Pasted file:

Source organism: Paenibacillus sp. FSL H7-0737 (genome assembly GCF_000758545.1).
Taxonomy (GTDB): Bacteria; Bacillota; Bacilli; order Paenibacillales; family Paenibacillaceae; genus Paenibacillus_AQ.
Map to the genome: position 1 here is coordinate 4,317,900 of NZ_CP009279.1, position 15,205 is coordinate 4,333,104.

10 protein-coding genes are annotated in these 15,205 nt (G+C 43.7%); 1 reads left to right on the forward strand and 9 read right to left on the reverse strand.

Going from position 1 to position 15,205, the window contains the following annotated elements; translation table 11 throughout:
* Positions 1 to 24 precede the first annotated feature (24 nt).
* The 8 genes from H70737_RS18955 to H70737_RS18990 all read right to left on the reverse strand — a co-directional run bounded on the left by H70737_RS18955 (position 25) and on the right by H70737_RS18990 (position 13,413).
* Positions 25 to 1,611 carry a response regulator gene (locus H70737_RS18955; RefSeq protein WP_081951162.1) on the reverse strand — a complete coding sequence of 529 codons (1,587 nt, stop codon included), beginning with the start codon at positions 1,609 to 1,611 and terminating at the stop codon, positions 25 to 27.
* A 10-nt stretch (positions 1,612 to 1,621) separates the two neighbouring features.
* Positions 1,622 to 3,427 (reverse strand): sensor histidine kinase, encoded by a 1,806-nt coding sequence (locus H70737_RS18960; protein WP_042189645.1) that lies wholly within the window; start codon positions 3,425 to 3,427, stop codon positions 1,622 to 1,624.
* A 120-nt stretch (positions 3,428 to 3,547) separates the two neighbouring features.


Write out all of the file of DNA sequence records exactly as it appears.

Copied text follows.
Source organism: Paenibacillus sp. FSL H7-0737 (genome assembly GCF_000758545.1).
Taxonomy (GTDB): Bacteria; Bacillota; Bacilli; order Paenibacillales; family Paenibacillaceae; genus Paenibacillus_AQ.
Map to the genome: position 1 here is coordinate 4,317,900 of NZ_CP009279.1, position 15,205 is coordinate 4,333,104.

10 protein-coding genes are annotated in these 15,205 nt (G+C 43.7%); 1 reads left to right on the forward strand and 9 read right to left on the reverse strand.

Going from position 1 to position 15,205, the window contains the following annotated elements; translation table 11 throughout:
* Positions 1 to 24 precede the first annotated feature (24 nt).
* The 8 genes from H70737_RS18955 to H70737_RS18990 all read right to left on the reverse strand — a co-directional run bounded on the left by H70737_RS18955 (position 25) and on the right by H70737_RS18990 (position 13,413).
* Positions 25 to 1,611 carry a response regulator gene (locus H70737_RS18955; RefSeq protein WP_081951162.1) on the reverse strand — a complete coding sequence of 529 codons (1,587 nt, stop codon included), beginning with the start codon at positions 1,609 to 1,611 and terminating at the stop codon, positions 25 to 27.
* A 10-nt stretch (positions 1,612 to 1,621) separates the two neighbouring features.
* Positions 1,622 to 3,427 (reverse strand): sensor histidine kinase, encoded by a 1,806-nt coding sequence (locus H70737_RS18960; protein WP_042189645.1) that lies wholly within the window; start codon positions 3,425 to 3,427, stop codon positions 1,622 to 1,624.
* A 120-nt stretch (positions 3,428 to 3,547) separates the two neighbouring features.